Tuesday, September 20, 2005

Is Godot Among Us?

From what we’ve been able to decipher, we’re excited by the catalyst activity currently being done at NorTech. The tech-based economic development agency for NEO is taking leadership and stirring dialogue on fundamental questions, some of which we’ve asked in previous postings.

Our region’s conservative culture is a blessing and a curse. It offers stability and predictability, but unfortunately it also closes out many opportunities as a result of inherent risks. This region and its leaders have a horrible record and long history of risk aversion.

Methods exist for hedging these risks, however. Scenario planning, which NorTech is now advocating, is a proven method. It helped Royal/Dutch_Shell in the 1970s when OPEC was manipulating oil markets, and it continues to deliver growth for the mammoth energy company.

Beyond a hedge, the most powerful benefit of scenario planning is how it helps diverse and disparate groups to cull a shared vision. They each then have mutual ownership of this vision and are inspired to take actions to fulfill it. Better yet, it gives clarity to decision making and hence reduces risk.

These actions help groups to focus resources and act collectively, as well as discourage self-serving behaviors that threaten any vision. And these actions attract like actions, bringing opportunities to the region that our leaders couldn’t have predicted. That’s dynamic strategy. Last, like the invisible hand that directs any free market, the products of scenario planning can inspire group accountability and self-policing

Walt Disney said it best, "If you can dream it, you can do it." His words ring as true today as these did many years ago when first displayed above the Epcot Center. The importance of a vision cannot be denied. Neither can the importance of communicating that vision to the people responsible for supporting it. Communicating vision gives purpose and meaning to the work that people do, and pursuing and accomplishing that vision with a sense of integrity builds trust. The speed of transactions and investments in any regional economy are dictated by the level of trust that exists among its members.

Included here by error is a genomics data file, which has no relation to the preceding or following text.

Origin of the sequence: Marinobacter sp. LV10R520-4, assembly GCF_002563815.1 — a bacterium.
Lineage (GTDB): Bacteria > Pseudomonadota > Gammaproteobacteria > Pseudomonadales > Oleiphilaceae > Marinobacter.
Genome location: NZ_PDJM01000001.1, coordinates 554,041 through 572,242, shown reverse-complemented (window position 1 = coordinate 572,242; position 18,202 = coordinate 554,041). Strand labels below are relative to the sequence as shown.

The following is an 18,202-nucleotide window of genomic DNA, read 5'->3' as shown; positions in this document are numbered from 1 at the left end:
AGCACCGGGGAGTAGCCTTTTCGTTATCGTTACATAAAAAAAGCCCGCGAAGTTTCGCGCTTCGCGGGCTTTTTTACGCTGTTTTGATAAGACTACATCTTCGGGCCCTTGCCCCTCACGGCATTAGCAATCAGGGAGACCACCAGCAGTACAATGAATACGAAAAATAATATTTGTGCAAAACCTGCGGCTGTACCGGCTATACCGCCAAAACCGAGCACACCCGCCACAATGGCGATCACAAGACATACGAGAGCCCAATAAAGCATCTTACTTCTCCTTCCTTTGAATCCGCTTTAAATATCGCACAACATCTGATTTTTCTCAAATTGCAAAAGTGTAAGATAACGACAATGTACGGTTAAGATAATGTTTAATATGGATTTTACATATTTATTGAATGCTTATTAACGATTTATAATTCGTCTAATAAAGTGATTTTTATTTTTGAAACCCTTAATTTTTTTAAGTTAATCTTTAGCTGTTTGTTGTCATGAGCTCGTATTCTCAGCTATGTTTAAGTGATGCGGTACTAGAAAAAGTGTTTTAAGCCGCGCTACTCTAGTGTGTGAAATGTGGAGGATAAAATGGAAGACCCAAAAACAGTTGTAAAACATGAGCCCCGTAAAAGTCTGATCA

We’re pleased that NorTech is building trust by asking the tough questions and making the results visible to others in the region; we believe it’s a window to a shared vision and greater trust among regional players. However, we remind NorTech to beware of its wishes. Now that it has put itself on the stage, NEO citizens will expect it to answer the tough questions, make difficult decisions and provide needed leadership.

Now we ask, is Godot among us?

Thursday, September 01, 2005

NEO’s Comparative Advantage?

What is it that NEO does better than most? We’re not just talking among regions in Ohio or the U.S., we mean globally. Cool Cleveland.com’s festival of the arts and technology is begging this question. Heck, we’ve pondered it before too.

First, we must agree on what comparative advantage means. An old joke, as often retold by B-W’s Peter_Rea, can help illustrate: In European heaven the Swiss are the diplomats, Germans are engineers, French are cooks, Italians are lovers and English are the police. Conversely, European hell is where the Swiss are the lovers, French are the diplomats, Germans are the police, Italians are engineers and the English are the cooks.

Peter will say that exceptions to these characterizations exist, yet there’s more than a grain of truth to the comparative advantages of Swiss chocolate, French wine, German beer, Italian pasta, and English deserts.

Knowing that virtually every business in every industry now competes in global markets, in some respect, what’s NEO’s comparative advantage? Akron once had rubber, Pittsburgh had steel and Detroit had automotive. No more. As the Ingenuity festival reminds us, NEO needs to embrace a more sustainable industry like the arts and marry it with technology to give life to innovation, to give life to a comparative advantage

Once our comparative advantage is identified and commitments made, our region’s economic development resources must be focused in the same way. We’re encouraged by the Ingenuity festival; we hope it serves as a springboard to future dialogue, which we also hope gives our region’s appointed leaders the backbone needed to commit resources with focus.